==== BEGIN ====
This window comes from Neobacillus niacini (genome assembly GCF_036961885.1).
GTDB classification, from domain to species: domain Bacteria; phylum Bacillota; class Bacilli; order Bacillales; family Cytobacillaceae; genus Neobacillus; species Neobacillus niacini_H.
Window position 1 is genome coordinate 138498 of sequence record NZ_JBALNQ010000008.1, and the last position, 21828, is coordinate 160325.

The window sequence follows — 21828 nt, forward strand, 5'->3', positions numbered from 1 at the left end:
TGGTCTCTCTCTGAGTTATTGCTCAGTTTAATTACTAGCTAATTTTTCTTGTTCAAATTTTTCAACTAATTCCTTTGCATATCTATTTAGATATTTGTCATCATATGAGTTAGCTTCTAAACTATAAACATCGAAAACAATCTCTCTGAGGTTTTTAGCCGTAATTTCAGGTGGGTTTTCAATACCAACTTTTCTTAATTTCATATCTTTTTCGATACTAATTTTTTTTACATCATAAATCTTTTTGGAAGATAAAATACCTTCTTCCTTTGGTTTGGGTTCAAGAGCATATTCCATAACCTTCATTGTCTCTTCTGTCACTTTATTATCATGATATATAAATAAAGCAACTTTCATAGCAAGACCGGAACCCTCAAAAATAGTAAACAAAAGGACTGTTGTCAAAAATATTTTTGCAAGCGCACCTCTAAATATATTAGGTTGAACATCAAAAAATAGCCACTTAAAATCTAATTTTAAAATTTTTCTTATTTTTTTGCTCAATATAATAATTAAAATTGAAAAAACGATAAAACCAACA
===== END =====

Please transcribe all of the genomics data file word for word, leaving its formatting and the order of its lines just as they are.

This window comes from Neobacillus niacini (genome assembly GCF_036961885.1).
GTDB classification, from domain to species: domain Bacteria; phylum Bacillota; class Bacilli; order Bacillales; family Cytobacillaceae; genus Neobacillus; species Neobacillus niacini_H.
Window position 1 is genome coordinate 138498 of sequence record NZ_JBALNQ010000008.1, and the last position, 21828, is coordinate 160325.

The window sequence follows — 21828 nt, forward strand, 5'->3', positions numbered from 1 at the left end:
TGGTCTCTCTCTGAGTTATTGCTCAGTTTAATTACTAGCTAATTTTTCTTGTTCAAATTTTTCAACTAATTCCTTTGCATATCTATTTAGATATTTGTCATCATATGAGTTAGCTTCTAAACTATAAACATCGAAAACAATCTCTCTGAGGTTTTTAGCCGTAATTTCAGGTGGGTTTTCAATACCAACTTTTCTTAATTTCATATCTTTTTCGATACTAATTTTTTTTACATCATAAATCTTTTTGGAAGATAAAATACCTTCTTCCTTTGGTTTGGGTTCAAGAGCATATTCCATAACCTTCATTGTCTCTTCTGTCACTTTATTATCATGATATATAAATAAAGCAACTTTCATAGCAAGACCGGAACCCTCAAAAATAGTAAACAAAAGGACTGTTGTCAAAAATATTTTTGCAAGCGCACCTCTAAATATATTAGGTTGAACATCAAAAAATAGCCACTTAAAATCTAATTTTAAAATTTTTCTTATTTTTTTGCTCAATATAATAATTAAAATTGAAAAAACGATAAAACCAACA